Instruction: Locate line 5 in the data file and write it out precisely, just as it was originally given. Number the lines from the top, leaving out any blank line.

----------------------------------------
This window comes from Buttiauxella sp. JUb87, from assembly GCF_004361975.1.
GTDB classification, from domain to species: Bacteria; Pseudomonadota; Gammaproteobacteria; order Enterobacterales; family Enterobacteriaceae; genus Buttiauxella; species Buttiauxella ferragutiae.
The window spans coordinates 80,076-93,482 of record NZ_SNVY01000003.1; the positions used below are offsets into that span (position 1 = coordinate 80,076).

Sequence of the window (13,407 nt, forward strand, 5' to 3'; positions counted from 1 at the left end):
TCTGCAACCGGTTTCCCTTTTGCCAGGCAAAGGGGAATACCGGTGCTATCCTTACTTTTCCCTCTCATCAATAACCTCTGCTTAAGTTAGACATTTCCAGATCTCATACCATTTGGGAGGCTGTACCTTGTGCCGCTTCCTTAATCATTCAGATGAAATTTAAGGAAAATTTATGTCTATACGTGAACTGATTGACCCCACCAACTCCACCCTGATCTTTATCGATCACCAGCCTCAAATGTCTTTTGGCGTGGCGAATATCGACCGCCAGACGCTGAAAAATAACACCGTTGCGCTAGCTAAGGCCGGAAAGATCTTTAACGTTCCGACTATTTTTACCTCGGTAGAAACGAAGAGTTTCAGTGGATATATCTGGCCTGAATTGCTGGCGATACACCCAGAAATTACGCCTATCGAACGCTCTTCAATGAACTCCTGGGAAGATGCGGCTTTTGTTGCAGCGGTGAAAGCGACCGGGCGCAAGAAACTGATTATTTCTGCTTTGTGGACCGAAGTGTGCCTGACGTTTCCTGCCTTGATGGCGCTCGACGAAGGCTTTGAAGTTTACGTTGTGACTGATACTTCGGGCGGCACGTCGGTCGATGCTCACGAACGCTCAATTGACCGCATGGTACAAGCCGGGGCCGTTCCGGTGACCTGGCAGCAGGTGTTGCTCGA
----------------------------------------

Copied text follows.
TCTGCAACCGGTTTCCCTTTTGCCAGGCAAAGGGGAATACCGGTGCTATCCTTACTTTTCCCTCTCATCAATAACCTCTGCTTAAGTTAGACATTTCCAGATCTCATACCATTTGGGAGGCTGTACCTTGTGCCGCTTCCTTAATCATTCAGATGAAATTTAAGGAAAATTTATGTCTATACGTGAACTGATTGACCCCACCAACTCCACCCTGATCTTTATCGATCACCAGCCTCAAATGTCTTTTGGCGTGGCGAATATCGACCGCCAGACGCTGAAAAATAACACCGTTGCGCTAGCTAAGGCCGGAAAGATCTTTAACGTTCCGACTATTTTTACCTCGGTAGAAACGAAGAGTTTCAGTGGATATATCTGGCCTGAATTGCTGGCGATACACCCAGAAATTACGCCTATCGAACGCTCTTCAATGAACTCCTGGGAAGATGCGGCTTTTGTTGCAGCGGTGAAAGCGACCGGGCGCAAGAAACTGATTATTTCTGCTTTGTGGACCGAAGTGTGCCTGACGTTTCCTGCCTTGATGGCGCTCGACGAAGGCTTTGAAGTTTACGTTGTGACTGATACTTCGGGCGGCACGTCGGTCGATGCTCACGAACGCTCAATTGACCGCATGGTACAAGCCGGGGCCGTTCCGGTGACCTGGCAGCAGGTGTTGCTCGA